Just this past weekend a man dropped his shorts to the ground and reached into his underwear with both hands to adjust himself. At the main entrance to the entire park. With children right there. And he honestly just didn't think it was wrong.

We had a family bring a plastic bucket, like the kind of thing you might bring to the beach, with them into the movie theatre. That wasn't a problem; what was a problem was when one of them used it to take a dump while still in the theatre. It's mind-boggling what people think is acceptable at a place of memory. Or frankly any place!

memorial-708684-300x199.jpgImage by

48. Leave The Towers Out Of This

NYC helicopter pilot here.

"Where are the twin towers now?"

Whilst flying over Coney Island in Brookyln, NY: "Is that where the Jersey Shore was filmed?"

My favorite was when it started to rain and you can hear the sound of rain hit the windshield and SEE THE WATER DROPLETS and the front seat passenger points, and asks, "Is it raining?"

world-trade-center-2699805-300x241.jpgImage by

49. I Love Elephants Too, But Come On!

Used to work at a zoo. Another coworker and I caught some people who were beyond old enough to know better off the path, down a hill, through bushes, getting close to the elephants. We shouted at them to get back up to the road, that they can't go into the elephant area. Their excuse was there wasn't a sign to tell them not to.

We should have just let them go Darwin-style...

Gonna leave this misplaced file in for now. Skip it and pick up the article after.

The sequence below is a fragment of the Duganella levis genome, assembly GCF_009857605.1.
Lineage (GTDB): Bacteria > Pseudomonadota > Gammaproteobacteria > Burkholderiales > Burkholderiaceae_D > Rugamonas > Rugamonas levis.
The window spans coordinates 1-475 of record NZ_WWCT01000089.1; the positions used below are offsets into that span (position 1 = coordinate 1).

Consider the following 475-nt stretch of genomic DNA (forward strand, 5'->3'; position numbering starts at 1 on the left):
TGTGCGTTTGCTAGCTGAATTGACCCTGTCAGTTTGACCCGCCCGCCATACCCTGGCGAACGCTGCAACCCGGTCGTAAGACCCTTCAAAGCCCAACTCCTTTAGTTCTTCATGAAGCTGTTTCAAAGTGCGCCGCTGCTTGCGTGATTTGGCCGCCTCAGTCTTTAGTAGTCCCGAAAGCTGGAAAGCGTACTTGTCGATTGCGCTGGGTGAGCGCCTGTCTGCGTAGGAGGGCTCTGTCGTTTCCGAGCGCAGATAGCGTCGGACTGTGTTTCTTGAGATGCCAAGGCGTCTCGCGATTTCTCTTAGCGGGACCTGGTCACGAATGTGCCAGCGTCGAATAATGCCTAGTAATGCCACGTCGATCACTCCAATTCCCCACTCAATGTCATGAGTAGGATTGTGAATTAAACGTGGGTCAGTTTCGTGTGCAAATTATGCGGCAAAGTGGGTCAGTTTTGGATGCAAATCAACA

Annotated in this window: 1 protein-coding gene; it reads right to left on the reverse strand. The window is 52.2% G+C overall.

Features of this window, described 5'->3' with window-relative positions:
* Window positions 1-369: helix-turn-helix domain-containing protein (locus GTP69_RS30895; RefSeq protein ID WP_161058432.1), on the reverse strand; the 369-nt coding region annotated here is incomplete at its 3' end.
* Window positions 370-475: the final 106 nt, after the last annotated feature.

elephant-1421167-300x200.jpgImage by

50. A Civil Chat

I volunteer at a museum. One time, a woman, surrounded by Civil War artifacts, asked: "Is this stuff from World War II?"

"No," I said, "The Civil War."

She perked up and replied, "Oh! So do you anything from Martin Luther King?"

people-3255328-300x230.jpgImage by

51. Lake Vs. Ocean

Oh my god... I used to work at the Navy pier in Chicago. So many instances of unbridled ignorance present themselves daily. Here's a couple examples I can think of a few years down the line:

  1. Tourists screaming about how they can't see the whales or dolphins... in Lake Michigan.
  2. People FROM CHICAGO asking where the ocean is. It's a lake and it's 20 feet behind where we are standing. Oh, and it's massive. I literally don't know how you could miss this.
  3. Are the boats upstairs? Ok, no. Sea level.

chicago-1804479-300x169.jpgImage by

52. Show And Tell

This wasn't really that dumb, but annoying. I'm French Canadian and I was giving some information to four French tourists, and suddenly I noticed that this woman has her camera pointed at me. I'm embarrassed but I still keep giving the information and at the end, they ALL start laughing. At this point, my face is red and I'm feeling super uncomfortable. I ask the woman if she was filming me and she says, "Yes your accent is too funny I have to show that to my friends in France." Basically, I felt like some kind of freak show and that woman didn't even ask me before starting to film, she just put the camera in front of my face, which was really disrespectful. Let me tell you that I'm very self-conscious and I felt terrible after that.


53. Ghosts Of Humidity

I used to work for a ghost tour company for extra cash. I live in the south and it's VERY humid pretty much year-round.

One night I had a small group of about six people and we were going through locations pretty quickly. At the company I worked for, our tours were never quite the same. It was up to each guide which locations to hit and which stories to tell in X amount of time. We just guaranteed that you'd be able to go inside one "haunted" location. Most groups hit three to five locations.